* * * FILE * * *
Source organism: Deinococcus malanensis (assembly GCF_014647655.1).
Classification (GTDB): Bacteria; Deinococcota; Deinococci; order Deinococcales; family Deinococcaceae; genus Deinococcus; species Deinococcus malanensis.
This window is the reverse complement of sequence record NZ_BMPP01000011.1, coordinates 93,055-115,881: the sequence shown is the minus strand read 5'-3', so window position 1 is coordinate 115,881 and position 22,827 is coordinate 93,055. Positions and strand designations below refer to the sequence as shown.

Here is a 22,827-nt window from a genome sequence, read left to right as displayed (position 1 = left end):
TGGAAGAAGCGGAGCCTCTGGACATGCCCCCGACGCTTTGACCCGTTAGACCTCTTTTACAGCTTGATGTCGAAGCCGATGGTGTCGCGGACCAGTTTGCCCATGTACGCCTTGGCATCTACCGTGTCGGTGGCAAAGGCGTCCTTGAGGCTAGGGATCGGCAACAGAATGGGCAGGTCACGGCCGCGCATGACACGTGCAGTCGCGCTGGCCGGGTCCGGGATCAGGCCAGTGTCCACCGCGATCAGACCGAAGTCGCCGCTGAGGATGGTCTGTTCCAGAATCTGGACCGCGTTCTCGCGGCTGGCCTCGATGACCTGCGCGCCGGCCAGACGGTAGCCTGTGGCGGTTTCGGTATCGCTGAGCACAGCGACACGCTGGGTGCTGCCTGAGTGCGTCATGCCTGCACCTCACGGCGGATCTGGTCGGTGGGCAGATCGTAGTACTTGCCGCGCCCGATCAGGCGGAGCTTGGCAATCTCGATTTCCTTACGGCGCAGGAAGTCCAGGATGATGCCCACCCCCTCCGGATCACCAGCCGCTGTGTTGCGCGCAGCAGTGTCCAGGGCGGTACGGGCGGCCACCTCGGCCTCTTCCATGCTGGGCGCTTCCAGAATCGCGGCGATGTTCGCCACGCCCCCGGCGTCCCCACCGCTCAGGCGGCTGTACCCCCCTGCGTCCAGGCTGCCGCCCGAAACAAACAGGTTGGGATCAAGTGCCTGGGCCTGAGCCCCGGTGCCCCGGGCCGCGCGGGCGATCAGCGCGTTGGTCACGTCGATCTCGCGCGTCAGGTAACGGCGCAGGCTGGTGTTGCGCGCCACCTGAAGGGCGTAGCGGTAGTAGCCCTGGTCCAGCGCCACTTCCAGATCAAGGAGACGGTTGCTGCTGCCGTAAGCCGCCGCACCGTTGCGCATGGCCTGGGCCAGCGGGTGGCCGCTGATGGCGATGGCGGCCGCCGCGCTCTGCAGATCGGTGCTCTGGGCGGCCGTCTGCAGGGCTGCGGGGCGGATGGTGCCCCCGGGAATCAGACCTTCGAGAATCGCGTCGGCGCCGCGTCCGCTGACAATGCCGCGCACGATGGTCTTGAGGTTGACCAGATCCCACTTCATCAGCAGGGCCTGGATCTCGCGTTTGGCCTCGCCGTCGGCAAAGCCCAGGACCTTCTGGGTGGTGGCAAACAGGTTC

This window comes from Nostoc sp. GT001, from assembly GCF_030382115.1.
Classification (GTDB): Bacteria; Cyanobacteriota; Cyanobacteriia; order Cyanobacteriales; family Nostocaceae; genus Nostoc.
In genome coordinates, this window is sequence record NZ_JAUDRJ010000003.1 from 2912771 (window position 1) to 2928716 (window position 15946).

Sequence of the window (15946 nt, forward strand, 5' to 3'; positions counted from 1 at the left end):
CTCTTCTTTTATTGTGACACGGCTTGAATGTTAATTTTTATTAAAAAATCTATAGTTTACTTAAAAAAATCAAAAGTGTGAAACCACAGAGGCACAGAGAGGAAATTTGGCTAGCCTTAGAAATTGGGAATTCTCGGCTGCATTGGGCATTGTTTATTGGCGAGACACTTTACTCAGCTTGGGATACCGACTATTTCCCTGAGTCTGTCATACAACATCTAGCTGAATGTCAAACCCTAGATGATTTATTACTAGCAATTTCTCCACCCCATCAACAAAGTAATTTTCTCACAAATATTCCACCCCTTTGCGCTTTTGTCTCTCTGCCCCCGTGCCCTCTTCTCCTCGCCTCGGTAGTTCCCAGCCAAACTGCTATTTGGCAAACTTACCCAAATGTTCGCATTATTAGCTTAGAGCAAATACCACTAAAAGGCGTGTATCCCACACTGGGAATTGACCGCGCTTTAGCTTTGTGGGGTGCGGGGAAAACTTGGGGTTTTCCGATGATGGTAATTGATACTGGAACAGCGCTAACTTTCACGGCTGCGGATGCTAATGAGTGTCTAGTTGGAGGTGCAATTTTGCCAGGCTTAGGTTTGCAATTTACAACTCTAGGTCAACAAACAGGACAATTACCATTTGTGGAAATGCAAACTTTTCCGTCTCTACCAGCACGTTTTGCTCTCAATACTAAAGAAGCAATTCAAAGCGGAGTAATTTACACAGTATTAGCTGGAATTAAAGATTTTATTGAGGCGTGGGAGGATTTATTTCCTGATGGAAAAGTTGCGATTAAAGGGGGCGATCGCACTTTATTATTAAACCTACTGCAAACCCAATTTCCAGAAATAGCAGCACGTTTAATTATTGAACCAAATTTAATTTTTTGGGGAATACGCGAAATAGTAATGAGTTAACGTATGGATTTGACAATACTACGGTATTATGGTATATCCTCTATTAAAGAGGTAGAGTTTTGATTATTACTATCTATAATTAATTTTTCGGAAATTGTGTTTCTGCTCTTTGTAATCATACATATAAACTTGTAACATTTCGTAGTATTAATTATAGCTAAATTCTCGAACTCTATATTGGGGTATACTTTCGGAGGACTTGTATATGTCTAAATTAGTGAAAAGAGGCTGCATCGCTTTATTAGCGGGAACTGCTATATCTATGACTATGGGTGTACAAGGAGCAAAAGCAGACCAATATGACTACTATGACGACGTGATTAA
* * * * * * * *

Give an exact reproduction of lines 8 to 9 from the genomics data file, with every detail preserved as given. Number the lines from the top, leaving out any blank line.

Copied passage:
In genome coordinates, this window is sequence record NZ_JAUDRJ010000003.1 from 2912771 (window position 1) to 2928716 (window position 15946).

Sequence of the window (15946 nt, forward strand, 5' to 3'; positions counted from 1 at the left end):